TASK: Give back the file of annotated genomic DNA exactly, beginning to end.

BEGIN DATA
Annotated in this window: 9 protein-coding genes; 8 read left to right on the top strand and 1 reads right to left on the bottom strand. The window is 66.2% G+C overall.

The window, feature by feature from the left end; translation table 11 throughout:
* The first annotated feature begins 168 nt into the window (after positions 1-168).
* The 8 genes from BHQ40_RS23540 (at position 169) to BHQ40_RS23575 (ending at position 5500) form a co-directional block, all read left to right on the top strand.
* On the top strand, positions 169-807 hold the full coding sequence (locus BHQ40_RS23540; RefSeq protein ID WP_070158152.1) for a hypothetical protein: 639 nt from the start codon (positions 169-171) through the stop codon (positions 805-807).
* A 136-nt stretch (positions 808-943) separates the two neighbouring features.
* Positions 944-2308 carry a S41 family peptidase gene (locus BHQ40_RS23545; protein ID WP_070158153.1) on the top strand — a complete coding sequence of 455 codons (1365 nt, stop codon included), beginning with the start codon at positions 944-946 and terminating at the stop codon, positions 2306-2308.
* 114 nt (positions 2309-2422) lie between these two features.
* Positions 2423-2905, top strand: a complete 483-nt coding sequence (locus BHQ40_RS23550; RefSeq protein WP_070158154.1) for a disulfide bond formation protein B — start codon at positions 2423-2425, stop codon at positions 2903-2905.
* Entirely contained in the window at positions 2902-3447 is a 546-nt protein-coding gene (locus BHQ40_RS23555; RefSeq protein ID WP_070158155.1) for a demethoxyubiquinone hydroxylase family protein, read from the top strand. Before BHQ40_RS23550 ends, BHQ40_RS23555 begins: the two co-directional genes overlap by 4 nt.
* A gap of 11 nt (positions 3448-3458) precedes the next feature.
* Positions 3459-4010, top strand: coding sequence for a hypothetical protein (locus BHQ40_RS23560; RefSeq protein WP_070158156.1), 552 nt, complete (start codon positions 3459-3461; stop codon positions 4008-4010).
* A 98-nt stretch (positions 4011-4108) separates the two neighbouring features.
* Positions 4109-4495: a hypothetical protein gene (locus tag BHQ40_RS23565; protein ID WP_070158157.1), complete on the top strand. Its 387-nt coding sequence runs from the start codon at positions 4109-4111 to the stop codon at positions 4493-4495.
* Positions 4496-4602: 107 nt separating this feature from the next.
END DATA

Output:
Annotated in this window: 9 protein-coding genes; 8 read left to right on the top strand and 1 reads right to left on the bottom strand. The window is 66.2% G+C overall.

The window, feature by feature from the left end; translation table 11 throughout:
* The first annotated feature begins 168 nt into the window (after positions 1-168).
* The 8 genes from BHQ40_RS23540 (at position 169) to BHQ40_RS23575 (ending at position 5500) form a co-directional block, all read left to right on the top strand.
* On the top strand, positions 169-807 hold the full coding sequence (locus BHQ40_RS23540; RefSeq protein ID WP_070158152.1) for a hypothetical protein: 639 nt from the start codon (positions 169-171) through the stop codon (positions 805-807).
* A 136-nt stretch (positions 808-943) separates the two neighbouring features.
* Positions 944-2308 carry a S41 family peptidase gene (locus BHQ40_RS23545; protein ID WP_070158153.1) on the top strand — a complete coding sequence of 455 codons (1365 nt, stop codon included), beginning with the start codon at positions 944-946 and terminating at the stop codon, positions 2306-2308.
* 114 nt (positions 2309-2422) lie between these two features.
* Positions 2423-2905, top strand: a complete 483-nt coding sequence (locus BHQ40_RS23550; RefSeq protein WP_070158154.1) for a disulfide bond formation protein B — start codon at positions 2423-2425, stop codon at positions 2903-2905.
* Entirely contained in the window at positions 2902-3447 is a 546-nt protein-coding gene (locus BHQ40_RS23555; RefSeq protein ID WP_070158155.1) for a demethoxyubiquinone hydroxylase family protein, read from the top strand. Before BHQ40_RS23550 ends, BHQ40_RS23555 begins: the two co-directional genes overlap by 4 nt.
* A gap of 11 nt (positions 3448-3458) precedes the next feature.
* Positions 3459-4010, top strand: coding sequence for a hypothetical protein (locus BHQ40_RS23560; RefSeq protein WP_070158156.1), 552 nt, complete (start codon positions 3459-3461; stop codon positions 4008-4010).
* A 98-nt stretch (positions 4011-4108) separates the two neighbouring features.
* Positions 4109-4495: a hypothetical protein gene (locus tag BHQ40_RS23565; protein ID WP_070158157.1), complete on the top strand. Its 387-nt coding sequence runs from the start codon at positions 4109-4111 to the stop codon at positions 4493-4495.
* Positions 4496-4602: 107 nt separating this feature from the next.